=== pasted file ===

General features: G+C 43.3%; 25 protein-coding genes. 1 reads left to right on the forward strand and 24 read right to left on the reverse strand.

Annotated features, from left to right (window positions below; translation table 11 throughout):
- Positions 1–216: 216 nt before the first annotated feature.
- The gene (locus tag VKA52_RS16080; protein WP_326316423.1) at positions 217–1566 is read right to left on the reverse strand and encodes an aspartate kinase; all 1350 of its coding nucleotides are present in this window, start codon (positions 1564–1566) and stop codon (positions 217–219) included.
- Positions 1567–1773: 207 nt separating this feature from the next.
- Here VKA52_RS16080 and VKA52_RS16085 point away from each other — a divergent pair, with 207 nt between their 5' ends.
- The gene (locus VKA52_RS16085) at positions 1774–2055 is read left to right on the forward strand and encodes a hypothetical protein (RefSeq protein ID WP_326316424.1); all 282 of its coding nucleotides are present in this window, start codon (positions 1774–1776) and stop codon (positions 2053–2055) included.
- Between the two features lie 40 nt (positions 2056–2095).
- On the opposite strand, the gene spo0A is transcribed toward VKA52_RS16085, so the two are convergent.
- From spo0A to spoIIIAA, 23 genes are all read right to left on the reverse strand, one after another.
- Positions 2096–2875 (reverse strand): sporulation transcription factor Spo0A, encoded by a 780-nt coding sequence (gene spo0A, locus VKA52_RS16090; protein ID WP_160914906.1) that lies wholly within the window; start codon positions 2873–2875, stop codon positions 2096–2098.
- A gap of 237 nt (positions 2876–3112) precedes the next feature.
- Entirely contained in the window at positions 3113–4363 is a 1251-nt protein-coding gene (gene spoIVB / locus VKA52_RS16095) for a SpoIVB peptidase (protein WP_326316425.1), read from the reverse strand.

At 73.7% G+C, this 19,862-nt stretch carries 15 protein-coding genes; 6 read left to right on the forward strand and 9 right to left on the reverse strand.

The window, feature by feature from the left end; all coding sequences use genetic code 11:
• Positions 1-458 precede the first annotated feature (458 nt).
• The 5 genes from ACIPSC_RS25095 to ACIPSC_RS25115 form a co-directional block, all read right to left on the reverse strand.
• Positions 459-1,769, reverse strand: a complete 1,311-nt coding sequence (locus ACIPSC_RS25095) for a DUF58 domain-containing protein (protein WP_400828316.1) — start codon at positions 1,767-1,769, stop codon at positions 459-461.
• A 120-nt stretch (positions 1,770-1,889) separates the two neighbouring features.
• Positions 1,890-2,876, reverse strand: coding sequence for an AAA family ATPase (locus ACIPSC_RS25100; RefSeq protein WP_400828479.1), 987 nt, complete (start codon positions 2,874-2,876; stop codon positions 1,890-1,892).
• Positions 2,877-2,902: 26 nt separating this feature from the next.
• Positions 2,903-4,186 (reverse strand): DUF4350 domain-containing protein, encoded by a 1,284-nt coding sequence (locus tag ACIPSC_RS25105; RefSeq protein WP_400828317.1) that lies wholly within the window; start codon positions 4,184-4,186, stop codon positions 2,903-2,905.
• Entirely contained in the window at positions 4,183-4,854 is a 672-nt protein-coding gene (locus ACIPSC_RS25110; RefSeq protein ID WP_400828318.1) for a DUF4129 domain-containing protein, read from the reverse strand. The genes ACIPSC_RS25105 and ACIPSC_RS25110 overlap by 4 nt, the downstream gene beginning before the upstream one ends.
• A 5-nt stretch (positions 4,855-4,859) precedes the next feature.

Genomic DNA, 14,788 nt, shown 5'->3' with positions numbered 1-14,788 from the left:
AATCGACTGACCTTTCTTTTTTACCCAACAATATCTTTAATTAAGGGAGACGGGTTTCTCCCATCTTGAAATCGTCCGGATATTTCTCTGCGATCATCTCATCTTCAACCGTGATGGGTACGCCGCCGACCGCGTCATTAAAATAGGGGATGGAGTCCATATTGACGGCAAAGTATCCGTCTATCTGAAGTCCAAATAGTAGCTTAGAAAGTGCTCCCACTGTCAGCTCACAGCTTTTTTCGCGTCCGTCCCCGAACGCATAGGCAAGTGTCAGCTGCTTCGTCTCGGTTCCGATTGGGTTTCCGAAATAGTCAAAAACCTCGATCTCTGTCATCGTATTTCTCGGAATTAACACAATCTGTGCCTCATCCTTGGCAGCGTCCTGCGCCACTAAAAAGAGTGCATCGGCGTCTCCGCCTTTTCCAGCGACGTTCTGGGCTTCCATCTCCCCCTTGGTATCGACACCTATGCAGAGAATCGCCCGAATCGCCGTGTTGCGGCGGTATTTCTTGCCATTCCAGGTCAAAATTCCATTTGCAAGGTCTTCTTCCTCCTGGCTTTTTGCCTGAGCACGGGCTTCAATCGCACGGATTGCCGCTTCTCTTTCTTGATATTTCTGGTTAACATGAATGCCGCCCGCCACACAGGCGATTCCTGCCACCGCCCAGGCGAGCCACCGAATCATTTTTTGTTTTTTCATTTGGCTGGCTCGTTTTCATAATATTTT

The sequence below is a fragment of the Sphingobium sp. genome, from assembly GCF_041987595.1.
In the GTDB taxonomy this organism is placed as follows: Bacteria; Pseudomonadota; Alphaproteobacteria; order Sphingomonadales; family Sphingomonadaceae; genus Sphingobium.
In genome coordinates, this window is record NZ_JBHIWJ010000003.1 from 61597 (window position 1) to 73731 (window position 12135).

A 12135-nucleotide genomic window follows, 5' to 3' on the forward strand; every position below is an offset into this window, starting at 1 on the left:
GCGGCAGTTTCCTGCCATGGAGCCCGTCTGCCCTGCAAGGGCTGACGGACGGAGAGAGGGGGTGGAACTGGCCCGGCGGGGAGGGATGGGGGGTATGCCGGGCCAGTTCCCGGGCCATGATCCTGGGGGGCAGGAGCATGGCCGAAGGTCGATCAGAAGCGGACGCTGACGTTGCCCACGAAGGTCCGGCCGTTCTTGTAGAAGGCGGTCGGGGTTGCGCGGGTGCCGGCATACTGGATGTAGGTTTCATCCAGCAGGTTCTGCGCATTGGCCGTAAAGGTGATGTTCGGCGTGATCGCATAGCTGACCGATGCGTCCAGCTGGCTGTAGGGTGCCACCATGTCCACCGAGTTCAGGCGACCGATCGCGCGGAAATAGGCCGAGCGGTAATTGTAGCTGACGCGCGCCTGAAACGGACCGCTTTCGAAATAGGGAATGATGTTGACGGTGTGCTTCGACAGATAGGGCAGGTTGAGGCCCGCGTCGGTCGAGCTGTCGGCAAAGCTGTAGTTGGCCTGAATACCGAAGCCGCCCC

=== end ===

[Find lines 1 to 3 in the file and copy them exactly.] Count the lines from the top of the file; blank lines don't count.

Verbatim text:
General features: G+C 43.3%; 25 protein-coding genes. 1 reads left to right on the forward strand and 24 read right to left on the reverse strand.

Annotated features, from left to right (window positions below; translation table 11 throughout):
- Positions 1–216: 216 nt before the first annotated feature.